SALEM- The Salem Public Library is offering its youngest patrons a head start in literacy with assistance from the Salem Community Foundation.
Using federal and local funding, the library recently purchased two computers- new Early Literacy Stations for patrons ages 2 to 8 in the children's department. The computers feature educational games and learning tools that help children learn the essential early literacy skills to help them succeed in life, according to Library Director Brad Stephens.
"There are a number of early literacy skills children need to acquire during the pre-school and early elementary years," he explained. "[The Early Literacy Stations] help develop recognition of letters, understanding of sounds...a lot of what is involved with the beginning skills of reading.
"And it's done in a way that is fun and engaging. Anytime we can do something to get kids excited about learning, it's a win for everyone involved."
To purchase the technology, the library used $3,723 in funding through the Library and Services Technology Act from the State Library of Ohio. The Salem Community Foundation provided the remaining $1,341, the local portion of the grant, through its Louis H. and Maude S. Brush Memorial Fund.
"We have developed a partnership with the library, and the Brush Fund seemed like the perfect fit for this project," said Melissa Costa, the foundation's grant coordinator. "I think with the evolution from print to computers- the Brushes (newspaper moguls and former owners of the Salem News) would have been tickled."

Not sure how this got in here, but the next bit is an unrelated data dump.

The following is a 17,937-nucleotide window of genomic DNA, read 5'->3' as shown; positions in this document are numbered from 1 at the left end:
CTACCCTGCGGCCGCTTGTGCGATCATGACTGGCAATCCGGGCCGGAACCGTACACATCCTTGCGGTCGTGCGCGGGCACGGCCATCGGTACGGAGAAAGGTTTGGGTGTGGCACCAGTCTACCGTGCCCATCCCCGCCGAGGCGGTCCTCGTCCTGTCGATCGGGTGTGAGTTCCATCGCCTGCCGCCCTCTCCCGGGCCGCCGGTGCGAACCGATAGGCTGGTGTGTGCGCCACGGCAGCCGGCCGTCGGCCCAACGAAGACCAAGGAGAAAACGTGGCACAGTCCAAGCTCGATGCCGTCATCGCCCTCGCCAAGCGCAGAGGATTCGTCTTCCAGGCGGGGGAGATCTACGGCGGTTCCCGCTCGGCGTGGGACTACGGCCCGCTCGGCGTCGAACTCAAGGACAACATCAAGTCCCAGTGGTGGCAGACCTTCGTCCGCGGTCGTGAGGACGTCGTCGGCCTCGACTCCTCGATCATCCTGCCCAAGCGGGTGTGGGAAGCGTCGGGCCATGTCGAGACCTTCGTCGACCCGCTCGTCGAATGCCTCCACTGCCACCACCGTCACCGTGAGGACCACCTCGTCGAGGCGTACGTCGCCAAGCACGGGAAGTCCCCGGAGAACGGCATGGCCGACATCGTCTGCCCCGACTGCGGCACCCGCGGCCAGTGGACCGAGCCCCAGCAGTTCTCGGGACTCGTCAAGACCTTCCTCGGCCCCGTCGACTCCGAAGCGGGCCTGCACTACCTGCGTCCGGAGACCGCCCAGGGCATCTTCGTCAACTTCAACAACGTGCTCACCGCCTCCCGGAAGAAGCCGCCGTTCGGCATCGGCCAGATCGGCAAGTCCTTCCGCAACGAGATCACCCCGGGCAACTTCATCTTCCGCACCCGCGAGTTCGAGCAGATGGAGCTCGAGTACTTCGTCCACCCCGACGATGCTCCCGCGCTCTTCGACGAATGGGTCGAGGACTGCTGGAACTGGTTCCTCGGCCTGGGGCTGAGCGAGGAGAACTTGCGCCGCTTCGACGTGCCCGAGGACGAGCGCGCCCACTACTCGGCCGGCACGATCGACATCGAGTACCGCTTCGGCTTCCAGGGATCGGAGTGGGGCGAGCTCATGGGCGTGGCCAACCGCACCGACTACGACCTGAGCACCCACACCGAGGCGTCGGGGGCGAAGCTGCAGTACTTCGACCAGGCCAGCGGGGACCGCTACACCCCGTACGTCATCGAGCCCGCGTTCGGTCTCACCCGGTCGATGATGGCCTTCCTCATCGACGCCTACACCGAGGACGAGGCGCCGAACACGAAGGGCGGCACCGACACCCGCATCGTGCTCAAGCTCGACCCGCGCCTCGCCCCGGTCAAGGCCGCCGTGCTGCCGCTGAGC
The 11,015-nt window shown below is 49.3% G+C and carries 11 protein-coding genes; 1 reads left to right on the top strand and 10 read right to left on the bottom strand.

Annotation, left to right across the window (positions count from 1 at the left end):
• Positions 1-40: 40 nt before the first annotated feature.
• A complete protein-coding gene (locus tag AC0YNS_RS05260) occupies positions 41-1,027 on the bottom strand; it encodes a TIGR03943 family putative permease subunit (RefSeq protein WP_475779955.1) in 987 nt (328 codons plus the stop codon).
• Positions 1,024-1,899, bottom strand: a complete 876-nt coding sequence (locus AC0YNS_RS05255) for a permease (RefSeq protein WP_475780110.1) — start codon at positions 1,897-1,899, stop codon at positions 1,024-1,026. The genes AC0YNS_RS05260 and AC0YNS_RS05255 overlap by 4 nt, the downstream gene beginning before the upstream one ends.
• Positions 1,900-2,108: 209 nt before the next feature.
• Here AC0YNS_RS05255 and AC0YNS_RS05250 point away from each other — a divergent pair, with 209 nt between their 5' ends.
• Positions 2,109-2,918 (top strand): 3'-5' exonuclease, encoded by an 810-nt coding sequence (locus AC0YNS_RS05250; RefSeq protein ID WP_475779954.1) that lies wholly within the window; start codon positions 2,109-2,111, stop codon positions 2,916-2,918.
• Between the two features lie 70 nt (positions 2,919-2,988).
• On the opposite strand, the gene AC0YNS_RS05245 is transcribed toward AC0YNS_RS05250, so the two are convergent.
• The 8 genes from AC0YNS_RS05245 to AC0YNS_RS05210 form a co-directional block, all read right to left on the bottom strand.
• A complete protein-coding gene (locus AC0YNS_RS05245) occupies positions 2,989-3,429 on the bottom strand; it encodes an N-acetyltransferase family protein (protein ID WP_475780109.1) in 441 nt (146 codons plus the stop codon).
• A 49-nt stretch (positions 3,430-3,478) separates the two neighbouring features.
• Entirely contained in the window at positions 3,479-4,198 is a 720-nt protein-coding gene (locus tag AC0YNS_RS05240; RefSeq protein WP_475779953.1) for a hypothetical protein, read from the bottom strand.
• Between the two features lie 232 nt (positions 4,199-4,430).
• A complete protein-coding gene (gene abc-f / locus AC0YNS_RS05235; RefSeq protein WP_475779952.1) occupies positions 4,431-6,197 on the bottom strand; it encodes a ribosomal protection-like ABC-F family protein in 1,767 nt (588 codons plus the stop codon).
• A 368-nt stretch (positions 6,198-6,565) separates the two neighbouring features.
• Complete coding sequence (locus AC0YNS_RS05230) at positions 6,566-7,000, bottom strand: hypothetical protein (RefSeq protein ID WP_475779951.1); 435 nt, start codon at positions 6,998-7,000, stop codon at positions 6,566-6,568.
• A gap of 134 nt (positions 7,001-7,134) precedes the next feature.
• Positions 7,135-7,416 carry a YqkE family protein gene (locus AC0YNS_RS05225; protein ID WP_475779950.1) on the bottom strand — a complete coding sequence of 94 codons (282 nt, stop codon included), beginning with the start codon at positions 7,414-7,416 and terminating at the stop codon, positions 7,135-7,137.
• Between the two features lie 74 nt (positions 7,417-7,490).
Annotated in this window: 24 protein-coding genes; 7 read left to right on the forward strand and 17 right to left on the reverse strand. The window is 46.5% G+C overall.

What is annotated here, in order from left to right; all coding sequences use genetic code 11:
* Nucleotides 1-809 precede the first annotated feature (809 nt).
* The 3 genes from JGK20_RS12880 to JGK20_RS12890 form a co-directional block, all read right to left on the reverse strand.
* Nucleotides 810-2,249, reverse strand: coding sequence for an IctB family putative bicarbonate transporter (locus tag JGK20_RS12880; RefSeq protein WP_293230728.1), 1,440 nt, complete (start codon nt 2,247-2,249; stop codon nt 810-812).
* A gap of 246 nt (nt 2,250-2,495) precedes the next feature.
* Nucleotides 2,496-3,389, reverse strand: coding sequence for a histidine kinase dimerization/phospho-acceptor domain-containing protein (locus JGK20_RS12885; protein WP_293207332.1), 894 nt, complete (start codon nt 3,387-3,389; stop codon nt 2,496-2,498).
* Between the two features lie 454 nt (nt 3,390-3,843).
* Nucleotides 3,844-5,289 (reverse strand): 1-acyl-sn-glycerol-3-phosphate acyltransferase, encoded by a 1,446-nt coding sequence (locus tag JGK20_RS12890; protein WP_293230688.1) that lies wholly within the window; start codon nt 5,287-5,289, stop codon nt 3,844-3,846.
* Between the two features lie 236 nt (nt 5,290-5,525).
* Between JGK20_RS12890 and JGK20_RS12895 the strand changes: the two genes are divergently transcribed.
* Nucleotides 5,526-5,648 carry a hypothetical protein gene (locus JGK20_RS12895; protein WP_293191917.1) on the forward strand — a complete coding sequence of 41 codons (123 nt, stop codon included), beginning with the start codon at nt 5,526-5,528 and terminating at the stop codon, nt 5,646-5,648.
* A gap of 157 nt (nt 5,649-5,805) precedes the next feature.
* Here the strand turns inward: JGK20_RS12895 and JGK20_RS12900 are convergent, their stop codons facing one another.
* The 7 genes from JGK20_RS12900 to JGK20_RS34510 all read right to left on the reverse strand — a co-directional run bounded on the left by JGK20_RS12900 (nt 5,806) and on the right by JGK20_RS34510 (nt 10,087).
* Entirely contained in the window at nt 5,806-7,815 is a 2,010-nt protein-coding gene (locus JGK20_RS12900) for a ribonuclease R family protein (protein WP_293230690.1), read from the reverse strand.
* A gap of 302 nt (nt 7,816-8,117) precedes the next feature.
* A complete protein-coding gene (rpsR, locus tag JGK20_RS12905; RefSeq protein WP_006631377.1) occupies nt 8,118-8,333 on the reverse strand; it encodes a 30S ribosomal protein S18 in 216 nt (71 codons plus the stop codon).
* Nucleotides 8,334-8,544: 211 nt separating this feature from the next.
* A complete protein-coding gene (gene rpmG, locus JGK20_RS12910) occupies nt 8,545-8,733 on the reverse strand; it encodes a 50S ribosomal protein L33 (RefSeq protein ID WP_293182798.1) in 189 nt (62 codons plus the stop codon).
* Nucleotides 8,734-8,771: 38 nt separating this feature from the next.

The Salem Community Foundation has made multiple contributions to the library in the past for purchase of books and equipment and has consistently been at the forefront of technology at the facility, having provided the primary funds for the first computers purchased by the library.
"Part of what we like to do is partner with groups like the library," said John Tonti, foundation president. "They've got their own dollars, but we've got dollars to match them to make projects like these possible."
The computers have been installed for about three weeks and have seen about 18 children per day in 20 minute intervals. Stephens said he expects that number to increase significantly soon. Parents are required to remain in the department with the children while at the stations.
The computers have touch screens, color coordinated keyboards and age appropriate mice. Program updates are available twice a year.
Kevin Howell can be reached at firstname.lastname@example.org